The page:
I was drowning.
We were at Sippewisset Beach on Cape Cod and my mother and her neighbor Bertha sat on beach chairs. They wore one-piece bathing suits and thigh-length terrycloth robes. Bertha took her robe off. The sun gleamed on her bare shoulders and the one mole there. I walked down to the water’s edge and slipped in. I was a fish, a jellyfish or man-o’-war. I was plankton, innumerable, the lowest denominator. I floated into the middle of the current. For a long time, it seemed, I concentrated on swimming. Then I began to wave my hand. My mother and Bertha sat talking. Leonora, their other friend, had just arrived and was busily applying sun block to her shoulders.
I lifted my hand out of the water in a beckoning gesture.
It occurs to me that I had often made such a gesture, meaning “Watch this.” “Will you please watch this, please?” I would beg and my mother would sit up as I raced back into the water. But time had slowed. I was about to drown and so the natural world seemed very beautiful: a heron planed across the purple harbor, a sunflower grew crazily out of a rock. I let my arms go, I did the Dead Man’s Float, I saw tiny underwater rocks, drifting—I experienced an existential revelation. It wasn’t the rocks moving, it was me.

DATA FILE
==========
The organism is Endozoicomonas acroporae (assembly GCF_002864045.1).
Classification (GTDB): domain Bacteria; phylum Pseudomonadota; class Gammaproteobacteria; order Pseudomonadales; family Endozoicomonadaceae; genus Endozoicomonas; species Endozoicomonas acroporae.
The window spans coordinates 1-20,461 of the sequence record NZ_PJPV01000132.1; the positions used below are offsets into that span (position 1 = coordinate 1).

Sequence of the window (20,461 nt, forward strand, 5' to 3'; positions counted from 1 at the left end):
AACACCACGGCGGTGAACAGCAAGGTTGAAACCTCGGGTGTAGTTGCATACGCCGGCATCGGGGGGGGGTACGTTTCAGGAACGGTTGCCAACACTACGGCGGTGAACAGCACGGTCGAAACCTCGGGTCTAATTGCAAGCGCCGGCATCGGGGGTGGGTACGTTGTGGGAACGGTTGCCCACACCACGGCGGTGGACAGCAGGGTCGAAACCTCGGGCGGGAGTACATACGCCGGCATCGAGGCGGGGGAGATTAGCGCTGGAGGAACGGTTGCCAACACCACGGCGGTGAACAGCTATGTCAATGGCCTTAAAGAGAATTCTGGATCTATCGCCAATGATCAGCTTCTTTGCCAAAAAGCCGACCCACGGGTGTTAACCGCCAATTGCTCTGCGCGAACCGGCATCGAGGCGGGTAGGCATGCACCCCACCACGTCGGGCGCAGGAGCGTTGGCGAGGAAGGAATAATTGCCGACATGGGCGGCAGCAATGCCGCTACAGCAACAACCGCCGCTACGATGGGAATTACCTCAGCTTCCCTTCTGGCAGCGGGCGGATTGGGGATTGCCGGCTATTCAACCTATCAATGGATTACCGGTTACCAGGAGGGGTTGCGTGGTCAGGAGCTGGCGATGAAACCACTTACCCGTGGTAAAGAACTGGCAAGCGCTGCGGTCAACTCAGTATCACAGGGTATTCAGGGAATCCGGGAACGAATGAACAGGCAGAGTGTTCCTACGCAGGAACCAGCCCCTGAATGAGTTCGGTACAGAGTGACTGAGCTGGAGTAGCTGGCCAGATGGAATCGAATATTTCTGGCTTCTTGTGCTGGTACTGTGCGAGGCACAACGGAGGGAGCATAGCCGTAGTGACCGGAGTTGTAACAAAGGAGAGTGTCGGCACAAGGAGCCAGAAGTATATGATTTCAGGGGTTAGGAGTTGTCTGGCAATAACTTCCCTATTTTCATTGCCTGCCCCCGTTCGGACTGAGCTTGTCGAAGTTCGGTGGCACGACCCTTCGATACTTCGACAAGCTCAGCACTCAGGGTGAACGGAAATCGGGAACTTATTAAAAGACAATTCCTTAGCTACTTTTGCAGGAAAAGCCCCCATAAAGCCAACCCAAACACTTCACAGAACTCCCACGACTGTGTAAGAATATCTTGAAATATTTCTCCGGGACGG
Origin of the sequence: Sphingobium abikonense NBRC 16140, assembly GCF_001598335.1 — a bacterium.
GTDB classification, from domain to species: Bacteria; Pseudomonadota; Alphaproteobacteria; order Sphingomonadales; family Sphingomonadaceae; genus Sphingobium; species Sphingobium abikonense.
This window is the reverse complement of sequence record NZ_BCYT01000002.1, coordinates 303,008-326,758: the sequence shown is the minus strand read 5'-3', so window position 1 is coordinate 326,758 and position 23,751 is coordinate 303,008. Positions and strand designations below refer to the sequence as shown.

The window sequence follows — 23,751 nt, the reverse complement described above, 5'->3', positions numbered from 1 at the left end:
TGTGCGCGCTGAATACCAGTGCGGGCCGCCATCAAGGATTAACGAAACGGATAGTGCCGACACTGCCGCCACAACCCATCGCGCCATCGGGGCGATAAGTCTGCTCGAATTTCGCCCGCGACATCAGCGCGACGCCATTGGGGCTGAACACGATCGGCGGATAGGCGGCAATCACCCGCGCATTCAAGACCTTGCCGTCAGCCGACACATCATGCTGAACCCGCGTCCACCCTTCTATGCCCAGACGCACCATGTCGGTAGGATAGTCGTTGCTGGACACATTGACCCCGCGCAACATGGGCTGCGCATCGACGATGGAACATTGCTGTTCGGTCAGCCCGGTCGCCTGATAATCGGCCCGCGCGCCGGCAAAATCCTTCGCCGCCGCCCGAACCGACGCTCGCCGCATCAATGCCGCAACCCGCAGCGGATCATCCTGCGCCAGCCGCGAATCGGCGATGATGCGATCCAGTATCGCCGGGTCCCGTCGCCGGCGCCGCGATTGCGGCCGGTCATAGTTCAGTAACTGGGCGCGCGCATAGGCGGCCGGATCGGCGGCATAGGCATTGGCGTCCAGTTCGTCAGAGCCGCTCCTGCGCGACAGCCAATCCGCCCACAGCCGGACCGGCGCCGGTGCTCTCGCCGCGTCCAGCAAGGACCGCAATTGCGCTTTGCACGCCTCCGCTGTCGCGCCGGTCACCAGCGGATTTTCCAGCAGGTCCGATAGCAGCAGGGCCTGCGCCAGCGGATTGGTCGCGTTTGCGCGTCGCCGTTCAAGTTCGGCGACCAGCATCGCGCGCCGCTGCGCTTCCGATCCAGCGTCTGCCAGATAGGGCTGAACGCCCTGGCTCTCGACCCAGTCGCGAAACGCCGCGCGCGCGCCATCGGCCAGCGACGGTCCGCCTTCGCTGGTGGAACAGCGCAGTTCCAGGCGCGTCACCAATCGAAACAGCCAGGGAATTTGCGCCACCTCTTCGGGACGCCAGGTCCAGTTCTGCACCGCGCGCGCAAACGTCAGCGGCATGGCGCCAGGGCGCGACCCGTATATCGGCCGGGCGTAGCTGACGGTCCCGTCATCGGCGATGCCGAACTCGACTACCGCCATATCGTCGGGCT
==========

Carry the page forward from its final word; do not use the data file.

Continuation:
“Mom!” I shouted.
My mother nodded pleasantly, a little stiffly perhaps, the way she did when she was talking to her neighbors and didn’t want us to embarrass her. I was nearing the bend after which the Sippewissett current flows faster out to sea. I called out—I think my mother’s given name, Helene—and then the lifeguard had leaped into the channel and scooped me with a great splashing into his arms.
“You weren’t drowning for very long,” my mother said in the car going home. She said it again that evening when I was telling the story.
My father said, “Please pass the peas, please.” He wasn’t ignoring the importance of what I had just told him. He was allowing my mother to take charge of the conversation.
My brother looked up from his Popular Mechanics (in our family, we were encouraged to read at the table) and pointed out that the distance from our planet to our nearest planet-neighbor was 52,000,000 miles. Moreover, in the time it took for a light ray to reach us from our nearest star-neighbor, Sol, you could sail around the world a thousand times.
“Why would anyone want to do that,” my mother remarked.